"Reason is always a kind of brute force; those who appeal to the head rather than the heart, however pallid and polite, are necessarily men of violence. We speak of 'touching' a man's heart, but we can do nothing to his head but hit it." --G.K. Chesterton

Wednesday, July 18, 2012

Positive reinforcement to encourage voter turnout

Would publicizing the names of people who vote in elections help increase voter turnout? I think so, and that's why I introduced a notice of motion at last Monday's council meeting asking council to support the idea.

I'll explain more about the idea later. First, some background. Only 17,961 of 82,839 eligible voters cast ballots in last fall's election in Coquitlam. That's a turnout rate of just 21.7% .

No one knows exactly why the turnout is so low. Some optimists think it's because people are generally satisfied with the way civic affairs are being managed -- either that, or they don't think civic affairs are important enough to warrant the effort necessary to inform themselves and then cast a ballot.

Most analysts and experts are concerned about the lack of engagement. Of late, some have suggested that the province allow municipalities to make voting easier by opening up the process to on-line balloting. I don't think this is a good idea, though.

First, it would open the system to abuse. We seem to hear about a new computer virus every week or so these days. I think hackers would have a field day if elections went on-line.

Traditional way of encouraging voter turnout.

Maclean's magazine reported in its April 16 edition    that, after the University of Western Ontario's alma mater's student council set up a on-line voting system, a Western alumnus hacked into the action and briefly changed a candidate's name to "Justin Bieber's Haircut."  And at UBC's Senate election in 2010, 731 votes came from a single IP address.

I also think there should be some effort involved in voting, to better encourage fuller engagement with candidates and issues. Otherwise, you end up with "drive-by voting." Let's not cater to "slack-tivisim."

And that brings me to my motion. The current issue of Atlantic magazine reports on a Michigan study that found that voter turnout increases if people think the names of people who voted will be publicized.

Currently, municipal governments make public a record of all voters who cast ballots for eight weeks after the election. But members of the public are only allowed to view the list in person, and are not allowed to make photocopies.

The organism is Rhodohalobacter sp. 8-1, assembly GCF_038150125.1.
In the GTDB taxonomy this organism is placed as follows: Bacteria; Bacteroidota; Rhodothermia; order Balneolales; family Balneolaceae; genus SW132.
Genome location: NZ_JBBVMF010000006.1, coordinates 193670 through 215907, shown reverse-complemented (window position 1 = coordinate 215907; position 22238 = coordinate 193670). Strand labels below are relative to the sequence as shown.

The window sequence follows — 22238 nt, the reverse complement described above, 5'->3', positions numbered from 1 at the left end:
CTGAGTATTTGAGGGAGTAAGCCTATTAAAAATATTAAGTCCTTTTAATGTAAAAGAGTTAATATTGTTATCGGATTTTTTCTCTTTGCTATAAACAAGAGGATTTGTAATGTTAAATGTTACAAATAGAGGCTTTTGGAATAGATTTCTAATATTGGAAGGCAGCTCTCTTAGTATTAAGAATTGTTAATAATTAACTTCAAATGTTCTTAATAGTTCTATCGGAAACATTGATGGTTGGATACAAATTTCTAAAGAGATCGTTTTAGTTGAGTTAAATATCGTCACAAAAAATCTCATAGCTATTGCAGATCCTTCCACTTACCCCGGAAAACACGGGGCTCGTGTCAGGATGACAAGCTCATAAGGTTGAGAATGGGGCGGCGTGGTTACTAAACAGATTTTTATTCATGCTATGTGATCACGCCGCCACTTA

My motion calls on the provincial government to amend all relevant legislation to allow for the publication, in print or on-line, and distribution of such lists. I can see a municipal government keeping a permanent record on its website, and perhaps even buying a supplement in the local newspaper thanking everyone who voted.

That's positive reinforcement at its best! And, of course, many potential voters would not want to be seen as being off the list, and they'd work to ensure they're on it.

Would people read such a list? Of course. Just think of how often you've scanned the names of the winners of the latest hospital lottery or participants in the Sun Run.

The biggest objection I've heard to my idea is that it would infringe on voter privacy or the secret ballot. I don't agree. The list would not say how the person voted. And, as stated above, there's already no absolute privacy, because the list is made public for eight weeks.

We'll be discussing my motion (seconded by Councillor Linda Reimer) at the month's end council meeting.

1 comment:

  1. What an odd practice it is to publish the names of voters. Or so it would seem, for I've never heard of it; how has this escaped my attention? Could it be an assumption on my part that such vestigial practice had been largely eliminated? After all, we no longer pillory the peccant in the public square, at least not literally.

    It's shaming the person who does not take the time to vote that you really have mind, is it not? The social control of the traditional community?

    I think -- my educated guess is -- that the list was maintained as an aid to the policing of the vote, to allow concerned citizens the opportunity to identify the casting of ballots by persons known to be unqualified to do so. The availability of the list for a limited period after balloting seems to fit with this purpose.

    That I have voted, or not, is personal information that, in my opinion, should not be disclosed without my explicit authorization. I'm going to guess that the F.I.P.P.A. commissioner would agree.